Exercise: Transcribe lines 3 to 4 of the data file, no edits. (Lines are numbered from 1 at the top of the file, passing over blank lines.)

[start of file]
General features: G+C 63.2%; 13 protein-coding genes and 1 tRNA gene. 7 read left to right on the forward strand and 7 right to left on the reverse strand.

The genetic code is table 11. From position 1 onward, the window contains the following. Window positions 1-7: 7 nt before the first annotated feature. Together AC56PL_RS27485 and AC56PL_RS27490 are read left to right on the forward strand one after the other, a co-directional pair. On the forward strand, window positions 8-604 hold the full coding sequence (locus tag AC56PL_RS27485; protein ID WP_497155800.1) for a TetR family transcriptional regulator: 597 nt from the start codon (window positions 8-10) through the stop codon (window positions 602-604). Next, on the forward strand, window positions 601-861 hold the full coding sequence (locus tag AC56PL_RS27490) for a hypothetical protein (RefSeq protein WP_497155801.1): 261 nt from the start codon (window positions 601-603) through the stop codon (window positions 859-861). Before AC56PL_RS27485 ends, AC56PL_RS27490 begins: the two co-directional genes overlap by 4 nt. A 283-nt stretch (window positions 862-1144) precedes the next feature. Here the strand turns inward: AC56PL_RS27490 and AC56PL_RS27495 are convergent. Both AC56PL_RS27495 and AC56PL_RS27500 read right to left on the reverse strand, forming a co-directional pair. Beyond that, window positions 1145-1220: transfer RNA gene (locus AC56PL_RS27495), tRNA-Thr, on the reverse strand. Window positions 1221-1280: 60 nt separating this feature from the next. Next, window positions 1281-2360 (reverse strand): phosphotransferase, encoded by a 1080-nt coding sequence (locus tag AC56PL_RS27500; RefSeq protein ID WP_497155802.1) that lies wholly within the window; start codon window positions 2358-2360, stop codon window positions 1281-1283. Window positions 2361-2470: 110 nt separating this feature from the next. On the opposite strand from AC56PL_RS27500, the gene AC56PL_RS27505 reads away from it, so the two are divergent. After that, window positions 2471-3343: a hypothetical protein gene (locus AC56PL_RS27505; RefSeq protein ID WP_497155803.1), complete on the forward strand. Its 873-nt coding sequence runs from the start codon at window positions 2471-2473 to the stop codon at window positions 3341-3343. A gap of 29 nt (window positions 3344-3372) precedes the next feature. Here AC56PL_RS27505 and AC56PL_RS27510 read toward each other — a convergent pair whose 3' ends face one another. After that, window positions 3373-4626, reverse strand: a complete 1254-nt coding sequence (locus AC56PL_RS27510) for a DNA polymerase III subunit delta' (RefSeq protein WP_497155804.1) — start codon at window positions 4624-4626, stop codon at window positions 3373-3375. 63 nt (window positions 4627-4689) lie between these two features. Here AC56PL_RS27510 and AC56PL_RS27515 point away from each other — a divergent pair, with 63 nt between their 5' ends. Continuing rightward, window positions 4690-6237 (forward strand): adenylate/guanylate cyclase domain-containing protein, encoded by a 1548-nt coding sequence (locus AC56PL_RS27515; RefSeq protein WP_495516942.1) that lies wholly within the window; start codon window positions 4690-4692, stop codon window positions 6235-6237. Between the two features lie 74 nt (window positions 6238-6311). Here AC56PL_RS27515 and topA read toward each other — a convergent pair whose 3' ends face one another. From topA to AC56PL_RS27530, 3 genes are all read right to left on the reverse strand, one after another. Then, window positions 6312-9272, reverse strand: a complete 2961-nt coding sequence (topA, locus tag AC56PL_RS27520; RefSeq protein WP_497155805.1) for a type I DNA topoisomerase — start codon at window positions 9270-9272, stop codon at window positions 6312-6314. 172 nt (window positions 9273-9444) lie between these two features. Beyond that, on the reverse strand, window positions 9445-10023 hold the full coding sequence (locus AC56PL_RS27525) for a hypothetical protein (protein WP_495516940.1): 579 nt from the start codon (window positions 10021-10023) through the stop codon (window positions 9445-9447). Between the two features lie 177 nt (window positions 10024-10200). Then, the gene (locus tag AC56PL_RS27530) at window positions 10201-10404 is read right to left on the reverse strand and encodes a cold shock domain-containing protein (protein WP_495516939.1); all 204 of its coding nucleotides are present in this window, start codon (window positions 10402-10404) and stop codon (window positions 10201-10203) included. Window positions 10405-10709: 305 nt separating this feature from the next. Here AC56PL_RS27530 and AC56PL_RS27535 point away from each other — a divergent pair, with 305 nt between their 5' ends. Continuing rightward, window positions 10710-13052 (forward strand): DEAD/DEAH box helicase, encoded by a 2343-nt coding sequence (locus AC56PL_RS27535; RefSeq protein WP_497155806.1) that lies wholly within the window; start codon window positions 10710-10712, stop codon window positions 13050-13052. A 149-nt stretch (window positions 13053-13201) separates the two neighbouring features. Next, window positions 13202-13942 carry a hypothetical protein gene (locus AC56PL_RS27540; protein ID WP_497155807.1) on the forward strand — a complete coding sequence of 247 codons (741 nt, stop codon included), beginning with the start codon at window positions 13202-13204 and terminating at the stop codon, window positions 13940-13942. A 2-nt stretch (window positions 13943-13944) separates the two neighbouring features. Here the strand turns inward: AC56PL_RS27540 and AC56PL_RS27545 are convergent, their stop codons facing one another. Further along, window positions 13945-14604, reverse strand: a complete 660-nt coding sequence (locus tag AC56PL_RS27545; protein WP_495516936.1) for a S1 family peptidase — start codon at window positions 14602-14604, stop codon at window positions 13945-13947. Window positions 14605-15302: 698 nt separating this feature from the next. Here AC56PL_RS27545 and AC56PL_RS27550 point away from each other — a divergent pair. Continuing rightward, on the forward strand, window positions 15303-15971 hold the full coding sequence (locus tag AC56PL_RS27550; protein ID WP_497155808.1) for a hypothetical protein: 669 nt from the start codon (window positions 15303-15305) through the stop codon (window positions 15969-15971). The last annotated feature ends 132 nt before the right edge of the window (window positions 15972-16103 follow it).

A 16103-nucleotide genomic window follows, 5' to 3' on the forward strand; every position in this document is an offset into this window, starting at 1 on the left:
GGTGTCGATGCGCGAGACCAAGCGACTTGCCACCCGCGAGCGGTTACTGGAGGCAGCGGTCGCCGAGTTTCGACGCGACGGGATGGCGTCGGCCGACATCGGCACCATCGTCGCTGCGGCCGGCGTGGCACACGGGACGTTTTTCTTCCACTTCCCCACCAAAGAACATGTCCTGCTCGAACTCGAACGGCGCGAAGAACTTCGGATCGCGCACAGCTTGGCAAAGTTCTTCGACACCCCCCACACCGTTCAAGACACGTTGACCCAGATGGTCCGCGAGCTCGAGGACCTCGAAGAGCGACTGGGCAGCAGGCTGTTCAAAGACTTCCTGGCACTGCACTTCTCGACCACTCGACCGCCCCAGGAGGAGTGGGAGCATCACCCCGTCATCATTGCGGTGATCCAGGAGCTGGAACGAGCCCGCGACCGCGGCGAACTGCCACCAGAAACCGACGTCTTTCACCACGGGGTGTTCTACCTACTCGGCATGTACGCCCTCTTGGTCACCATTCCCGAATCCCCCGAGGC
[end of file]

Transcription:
A 16103-nucleotide genomic window follows, 5' to 3' on the forward strand; every position in this document is an offset into this window, starting at 1 on the left:
GGTGTCGATGCGCGAGACCAAGCGACTTGCCACCCGCGAGCGGTTACTGGAGGCAGCGGTCGCCGAGTTTCGACGCGACGGGATGGCGTCGGCCGACATCGGCACCATCGTCGCTGCGGCCGGCGTGGCACACGGGACGTTTTTCTTCCACTTCCCCACCAAAGAACATGTCCTGCTCGAACTCGAACGGCGCGAAGAACTTCGGATCGCGCACAGCTTGGCAAAGTTCTTCGACACCCCCCACACCGTTCAAGACACGTTGACCCAGATGGTCCGCGAGCTCGAGGACCTCGAAGAGCGACTGGGCAGCAGGCTGTTCAAAGACTTCCTGGCACTGCACTTCTCGACCACTCGACCGCCCCAGGAGGAGTGGGAGCATCACCCCGTCATCATTGCGGTGATCCAGGAGCTGGAACGAGCCCGCGACCGCGGCGAACTGCCACCAGAAACCGACGTCTTTCACCACGGGGTGTTCTACCTACTCGGCATGTACGCCCTCTTGGTCACCATTCCCGAATCCCCCGAGGC